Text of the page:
FARMER groups have welcomed last night’s Federal Budget announcement providing a massive $8.4 billion in funding for the 1700-kilometre Melbourne-Brisbane Inland Rail project.
With the project likely to cost $10 billion and previous budgets having already allocated more than $1 billion, the $8.4 billion is expected to fully fund the project.
The dedicated freight line, running inland across a mix of upgraded existing lines and new track, is set to dramatically cut journey times between the two capitals by bypassing Sydney and the winding NSW North Coast line.
With construction to commence this year and due for completion in 2024/25, the project will provide new efficiencies by allowing for container double stacking and higher axle loadings, and providing improved supply chains, especially for farmers.
NSW Farmers’ Association president, Derek Schoen, said the Inland Rail line would drive down transport costs for farmers by providing better access to alternative ports, and creating more competition between the ports.
“When a third of your costs are taken up in transport, this means better farm gate returns,” he said.
“The project will also save lives and improve congestion by getting freight off roads and onto rail.”
Queensland Farmers’ Federation (QFF) president Stuart Armitage said the organisation welcomed the funding commitment to build the “once in a 100-year” project.
“QFF principally welcome the inland rail project as it will deliver sector wide benefits, but some concerns about the Queensland corridor, namely the impact on prime agricultural land and key flood plains, are yet to be resolved. It is essential with a project of such significance and importance that farmers and regional communities’ concerns are heard and where possible accommodated. QFF will be resolute in representing interests of farmers affected by the inland rail project,” he said.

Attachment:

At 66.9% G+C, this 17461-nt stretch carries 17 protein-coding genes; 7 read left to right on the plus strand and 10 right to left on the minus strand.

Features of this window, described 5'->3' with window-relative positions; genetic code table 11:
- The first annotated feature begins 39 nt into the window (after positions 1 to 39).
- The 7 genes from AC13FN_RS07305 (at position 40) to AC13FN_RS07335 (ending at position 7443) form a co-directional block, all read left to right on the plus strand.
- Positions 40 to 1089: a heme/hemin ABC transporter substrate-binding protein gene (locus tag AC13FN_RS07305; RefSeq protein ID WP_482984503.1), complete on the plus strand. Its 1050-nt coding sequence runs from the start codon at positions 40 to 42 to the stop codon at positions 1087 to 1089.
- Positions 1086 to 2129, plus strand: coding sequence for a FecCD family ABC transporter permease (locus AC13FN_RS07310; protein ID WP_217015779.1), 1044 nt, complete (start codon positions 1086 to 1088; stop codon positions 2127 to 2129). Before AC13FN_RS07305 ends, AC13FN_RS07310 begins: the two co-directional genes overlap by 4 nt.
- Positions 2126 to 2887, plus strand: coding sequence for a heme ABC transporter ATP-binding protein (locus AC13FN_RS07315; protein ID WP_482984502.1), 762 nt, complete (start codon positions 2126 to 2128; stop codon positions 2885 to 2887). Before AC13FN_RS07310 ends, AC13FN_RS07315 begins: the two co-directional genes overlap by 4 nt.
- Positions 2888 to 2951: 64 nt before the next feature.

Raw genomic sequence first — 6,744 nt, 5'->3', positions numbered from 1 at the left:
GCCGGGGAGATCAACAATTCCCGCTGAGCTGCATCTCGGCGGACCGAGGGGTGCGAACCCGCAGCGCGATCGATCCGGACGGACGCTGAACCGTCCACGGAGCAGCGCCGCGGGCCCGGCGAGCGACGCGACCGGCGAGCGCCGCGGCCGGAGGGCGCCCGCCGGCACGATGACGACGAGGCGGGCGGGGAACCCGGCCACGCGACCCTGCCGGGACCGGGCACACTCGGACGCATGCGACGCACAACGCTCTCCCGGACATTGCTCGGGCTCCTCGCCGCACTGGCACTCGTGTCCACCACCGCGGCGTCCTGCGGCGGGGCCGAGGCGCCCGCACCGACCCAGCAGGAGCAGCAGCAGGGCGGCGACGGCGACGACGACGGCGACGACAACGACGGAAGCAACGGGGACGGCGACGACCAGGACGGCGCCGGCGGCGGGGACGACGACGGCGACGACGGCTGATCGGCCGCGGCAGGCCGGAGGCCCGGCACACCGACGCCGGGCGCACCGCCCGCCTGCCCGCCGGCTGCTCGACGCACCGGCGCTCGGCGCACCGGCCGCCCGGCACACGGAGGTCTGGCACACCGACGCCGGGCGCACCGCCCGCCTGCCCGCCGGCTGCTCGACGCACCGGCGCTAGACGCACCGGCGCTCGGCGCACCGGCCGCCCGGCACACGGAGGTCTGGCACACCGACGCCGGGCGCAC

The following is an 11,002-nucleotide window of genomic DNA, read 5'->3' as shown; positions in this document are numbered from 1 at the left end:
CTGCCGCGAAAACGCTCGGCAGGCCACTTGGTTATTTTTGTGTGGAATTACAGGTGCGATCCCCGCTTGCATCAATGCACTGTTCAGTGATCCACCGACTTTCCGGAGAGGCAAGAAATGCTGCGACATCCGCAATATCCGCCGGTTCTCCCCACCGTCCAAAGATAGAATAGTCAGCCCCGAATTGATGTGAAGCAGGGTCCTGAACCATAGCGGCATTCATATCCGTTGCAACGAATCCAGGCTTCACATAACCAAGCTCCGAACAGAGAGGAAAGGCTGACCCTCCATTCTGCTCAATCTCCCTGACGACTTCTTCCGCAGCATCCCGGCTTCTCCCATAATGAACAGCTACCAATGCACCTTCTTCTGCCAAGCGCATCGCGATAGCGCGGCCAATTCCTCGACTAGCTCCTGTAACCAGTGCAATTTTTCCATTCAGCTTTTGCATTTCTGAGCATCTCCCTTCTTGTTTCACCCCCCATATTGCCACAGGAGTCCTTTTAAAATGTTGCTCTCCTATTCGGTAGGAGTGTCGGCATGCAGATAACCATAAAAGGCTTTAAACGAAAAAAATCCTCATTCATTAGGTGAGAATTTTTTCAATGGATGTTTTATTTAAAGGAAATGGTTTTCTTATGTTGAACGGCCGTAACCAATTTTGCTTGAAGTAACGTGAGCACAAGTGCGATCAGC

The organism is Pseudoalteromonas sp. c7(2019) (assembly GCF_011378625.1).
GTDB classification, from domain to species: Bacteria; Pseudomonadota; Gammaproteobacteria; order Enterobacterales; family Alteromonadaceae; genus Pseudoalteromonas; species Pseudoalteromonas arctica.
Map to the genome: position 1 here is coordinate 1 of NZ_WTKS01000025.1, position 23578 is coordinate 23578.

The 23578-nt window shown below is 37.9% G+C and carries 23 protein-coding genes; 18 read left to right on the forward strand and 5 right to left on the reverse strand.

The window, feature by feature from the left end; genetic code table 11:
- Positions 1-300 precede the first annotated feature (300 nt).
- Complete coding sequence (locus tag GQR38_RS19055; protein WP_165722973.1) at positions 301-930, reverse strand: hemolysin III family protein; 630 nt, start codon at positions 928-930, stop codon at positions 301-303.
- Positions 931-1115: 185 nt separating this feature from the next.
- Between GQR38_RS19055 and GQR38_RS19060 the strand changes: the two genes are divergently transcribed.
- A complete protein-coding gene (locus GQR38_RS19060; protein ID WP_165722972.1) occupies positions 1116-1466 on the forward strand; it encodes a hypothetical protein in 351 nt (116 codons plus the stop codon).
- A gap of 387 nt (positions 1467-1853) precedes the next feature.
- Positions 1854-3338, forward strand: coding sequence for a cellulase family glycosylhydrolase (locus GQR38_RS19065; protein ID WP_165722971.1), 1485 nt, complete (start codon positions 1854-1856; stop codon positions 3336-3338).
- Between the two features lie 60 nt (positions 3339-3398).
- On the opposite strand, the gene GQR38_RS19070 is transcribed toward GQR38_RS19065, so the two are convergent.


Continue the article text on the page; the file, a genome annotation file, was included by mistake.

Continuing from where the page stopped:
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GrainGrowers general manager, policy and innovation, David McKeon, welcomed the Budget announcement, saying the Inland Rail project would ultimately improve freight rates for the grains industry.
However, he called on the ARTC to consult closely in the months ahead with those farmers whose properties would be directly affected by the development.
Mr McKeon also called on the Government to recognise that while a landmark project, the Inland Rail Project was just one key element in an overall national freight and supply chain strategy.
Efficient freight paths for the entire Australian grains industry were crucial to support export growth and regional economies.
“While the Inland Rail Project is a major step forward, Australia needs a national freight and supply chain strategy which is comprehensive, long term and includes the requirements of the grains industry in moving a crop of more than 62 million tonnes harvested last season efficiently and cost effectively from farms to market,” Mr McKeon said.
“There’s been much talk over many years about the cost of agricultural supply chains and the urgent need for investment. Given the Federal Government’s commitment to identifying the national freight and supply chain priorities, we want to make sure agriculture receives priority planning, investment and regulatory improvements which will underpin this vital export industry and indeed the Australian economy.”